“I’ve spoken to former players, and this is without doubt the best ever Scotland team to take the field.”
The words of Grand Slam winning legend John Jeffrey rang in the Scotland squad’s ears at Monday’s Rugby World Cup 2023 welcoming ceremony in Nice.
Jeffrey, the former Scottish Rugby chairman and now vice chair of World Rugby, cut through the optimistic whispers growing in volume around this team and got straight to the point – after two decades in the wilderness the nation finally has a team equipped to live with the big beasts of the international stage.
Scotland have occupied their highest world ranking of fifth for the whole calendar year, comfortably above Six Nations rivals England and Wales who were both beaten by the men in dark blue back in the spring.
So why are few people giving Scotland a chance of making it out of Pool B at the tournament in France, let alone making a charge to the latter stages?
The answer lies in the quirky decision of tournament organisers to hold the draw for the pools all the way back in December 2020.
Covid had curtailed competitive matches so rankings were based on results even further back, just a few weeks after Scotland were knocked out of the 2019 World Cup by Japan.
Placed in the third pot of seeds the draw produced a nightmare scenario – Scotland would face the reining champions South Africa and an Ireland side that now occupies the rank of number one team in the world.
Scotland have managed to defeat almost every tier one test side during Gregor Townsend’s six year tenure as head coach. Except for South Africa, Ireland and New Zealand.
The Springboks possess a direct physicality that few teams can contain. They relish steamrolling rivals in the scrum and maul, and are masters of slowing down the ball in defence – Kryptonite to a Scots side that revels in fast paced attack.
Ireland have risen to become the undisputed kings of the men’s international game. They marry explosive carrying from the forwards with a fiendishly effective backline.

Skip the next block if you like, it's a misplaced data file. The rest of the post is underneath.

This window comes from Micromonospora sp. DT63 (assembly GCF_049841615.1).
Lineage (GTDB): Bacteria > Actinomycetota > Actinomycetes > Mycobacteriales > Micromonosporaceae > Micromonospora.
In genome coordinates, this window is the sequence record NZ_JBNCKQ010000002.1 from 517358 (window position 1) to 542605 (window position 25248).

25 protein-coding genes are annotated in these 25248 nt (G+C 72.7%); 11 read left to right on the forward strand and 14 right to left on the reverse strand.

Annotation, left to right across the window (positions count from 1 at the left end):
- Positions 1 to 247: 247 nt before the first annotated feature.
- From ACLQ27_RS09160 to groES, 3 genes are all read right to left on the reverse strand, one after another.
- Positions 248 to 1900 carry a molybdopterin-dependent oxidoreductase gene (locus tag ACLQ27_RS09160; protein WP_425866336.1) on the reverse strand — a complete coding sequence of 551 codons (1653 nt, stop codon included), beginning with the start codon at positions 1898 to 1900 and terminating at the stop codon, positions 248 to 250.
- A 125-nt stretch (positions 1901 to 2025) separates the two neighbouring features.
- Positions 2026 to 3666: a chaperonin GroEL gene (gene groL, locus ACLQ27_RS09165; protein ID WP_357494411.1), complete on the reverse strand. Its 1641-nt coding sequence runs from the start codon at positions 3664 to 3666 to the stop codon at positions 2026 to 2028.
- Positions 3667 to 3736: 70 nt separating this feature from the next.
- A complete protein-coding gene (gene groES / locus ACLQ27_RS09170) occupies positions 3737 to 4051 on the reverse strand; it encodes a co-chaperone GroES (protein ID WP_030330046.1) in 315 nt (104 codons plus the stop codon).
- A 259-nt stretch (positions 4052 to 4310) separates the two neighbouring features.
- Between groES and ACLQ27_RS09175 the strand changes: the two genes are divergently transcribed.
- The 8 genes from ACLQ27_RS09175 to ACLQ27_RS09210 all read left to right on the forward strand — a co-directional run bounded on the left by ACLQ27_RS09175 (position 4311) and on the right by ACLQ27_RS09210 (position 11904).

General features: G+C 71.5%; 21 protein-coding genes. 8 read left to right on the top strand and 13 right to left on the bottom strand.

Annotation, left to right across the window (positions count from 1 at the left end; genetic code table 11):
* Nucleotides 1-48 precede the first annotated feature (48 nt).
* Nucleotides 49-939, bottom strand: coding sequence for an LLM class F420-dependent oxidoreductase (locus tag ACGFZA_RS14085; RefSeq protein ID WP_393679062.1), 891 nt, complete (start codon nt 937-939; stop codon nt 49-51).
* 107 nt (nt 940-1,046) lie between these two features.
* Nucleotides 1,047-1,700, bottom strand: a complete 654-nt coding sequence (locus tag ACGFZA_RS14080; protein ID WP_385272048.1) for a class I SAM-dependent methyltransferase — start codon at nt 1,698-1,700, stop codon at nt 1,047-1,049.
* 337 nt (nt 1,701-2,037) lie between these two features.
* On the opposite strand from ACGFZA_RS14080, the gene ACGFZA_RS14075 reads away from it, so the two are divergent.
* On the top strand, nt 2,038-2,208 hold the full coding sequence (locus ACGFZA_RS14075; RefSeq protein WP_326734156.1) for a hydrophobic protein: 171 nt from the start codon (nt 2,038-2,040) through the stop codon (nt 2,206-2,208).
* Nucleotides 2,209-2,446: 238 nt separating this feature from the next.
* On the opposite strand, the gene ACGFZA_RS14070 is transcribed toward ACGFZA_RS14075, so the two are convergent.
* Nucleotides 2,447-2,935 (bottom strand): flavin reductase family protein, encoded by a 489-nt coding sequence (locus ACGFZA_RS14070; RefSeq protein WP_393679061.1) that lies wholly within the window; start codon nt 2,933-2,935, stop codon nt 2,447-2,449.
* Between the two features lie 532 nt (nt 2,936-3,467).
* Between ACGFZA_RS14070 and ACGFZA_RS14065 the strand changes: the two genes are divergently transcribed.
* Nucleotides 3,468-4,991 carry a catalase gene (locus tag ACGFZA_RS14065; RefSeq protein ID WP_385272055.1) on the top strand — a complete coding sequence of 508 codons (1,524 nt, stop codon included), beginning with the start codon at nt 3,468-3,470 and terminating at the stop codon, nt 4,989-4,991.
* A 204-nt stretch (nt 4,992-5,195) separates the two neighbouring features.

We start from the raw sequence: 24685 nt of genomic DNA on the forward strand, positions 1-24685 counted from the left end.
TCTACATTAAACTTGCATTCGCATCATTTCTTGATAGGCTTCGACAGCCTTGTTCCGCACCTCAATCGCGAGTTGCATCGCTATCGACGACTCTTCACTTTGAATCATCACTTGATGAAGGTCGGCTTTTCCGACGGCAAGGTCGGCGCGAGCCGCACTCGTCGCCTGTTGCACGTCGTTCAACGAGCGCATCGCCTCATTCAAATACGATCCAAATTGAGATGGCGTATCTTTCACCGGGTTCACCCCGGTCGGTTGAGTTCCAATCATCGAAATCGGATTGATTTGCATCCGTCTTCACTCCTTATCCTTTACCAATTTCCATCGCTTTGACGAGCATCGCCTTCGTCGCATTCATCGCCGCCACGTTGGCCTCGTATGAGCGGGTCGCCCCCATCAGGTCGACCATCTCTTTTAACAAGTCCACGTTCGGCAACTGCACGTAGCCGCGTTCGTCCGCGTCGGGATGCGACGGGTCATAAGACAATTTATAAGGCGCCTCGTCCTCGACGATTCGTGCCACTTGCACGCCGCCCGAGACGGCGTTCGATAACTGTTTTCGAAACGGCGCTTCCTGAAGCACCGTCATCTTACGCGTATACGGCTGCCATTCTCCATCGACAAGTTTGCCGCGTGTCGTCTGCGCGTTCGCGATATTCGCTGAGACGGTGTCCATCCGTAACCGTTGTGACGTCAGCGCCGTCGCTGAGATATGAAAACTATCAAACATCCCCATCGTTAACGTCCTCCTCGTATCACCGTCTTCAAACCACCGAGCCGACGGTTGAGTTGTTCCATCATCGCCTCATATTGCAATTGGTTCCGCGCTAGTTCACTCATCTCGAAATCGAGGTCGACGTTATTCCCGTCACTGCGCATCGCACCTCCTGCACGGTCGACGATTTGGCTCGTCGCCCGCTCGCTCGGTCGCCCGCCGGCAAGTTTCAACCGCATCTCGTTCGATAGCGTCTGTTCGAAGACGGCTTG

To make the quarter finals Scotland have to beat one or both of the big dogs, plus take care of Tonga and Romania.
It is nearly seven years since Scotland defeated Ireland, and 13 years since the Springboks were downed at Murrayfield – so, what chance so much recent history can be rewritten over the coming weeks in France?
Heed John Jeffrey’s words. The team wearing the thistle on their chest this autumn are fit, on form, cohesive and bursting with world class talent.
Pierre Schoeman has carved a reputation as one of the top props in the world. Behind him Grant Gilchrist and Richie Gray bring their years of second row nous to the engine room. Captain Jamie Ritchie leads a back row with an embarrassment of talent.
The midfield pairing of Huw Jones and Sione Tuipulotu – watch out for the ‘Huwipulotu’ tweets – are being spoken about as one of the most balanced and complementary backline partnerships in the sport. Wings Duhan Van Der Merwe and Darcy Graham have contributed a combined 395 points in 61 Scotland caps.
All that may still not be enough. To break the truly great sides you need magic, and Finn Russell is the wizard who can conjure up winning moments.
For years unfairly labelled a mercurial talent who was just as capable of throwing a match away, Russell arrives at his third World Cup playing the best rugby of his life.
Public friction between the fly half and his head coach is repaired. Russell, who recently became a father for the first time, has been handed the keys to allow Scotland to attack in his image.
The 30-year-old is relishing the responsibility on and off the park.
The stage seems set for Russell, who won the hearts of the French rugby public during his five years playing at Paris club Racing 92, to return to the host nation and put on a show to remember.
Playing conditions will be tough but Scotland believe they are ready to deliver in the soaring temperatures. They spent two training camps in Nice over the summer and have been working hard on their Stade Nicois training field in the heat of the day ever since arriving on the Cote d’Azur earlier this week.
They cannot afford to wilt in furnace of Marseille’s Stade Velodrome on Sunday. The Springboks will bring fire of their own and at times Scotland will have to match it. When given the chance to play the match on their own terms the Scots will need cool under pressure.
They’ll need the perfect game plan, honed over a term of ups and downs experienced by Gregor Townsend in charge of this team. And they’ll need that sorcery of Finn Russell to send dark blue jerseys crashing over the try line.
There have been false dawns and there have been excruciating let-downs in the past. These players know it is time for them to deliver.
If they can prove the world wrong and qualify at the expense of one of the tournament favourites, John Jeffery may only have scratched the surface in his assessment of this team.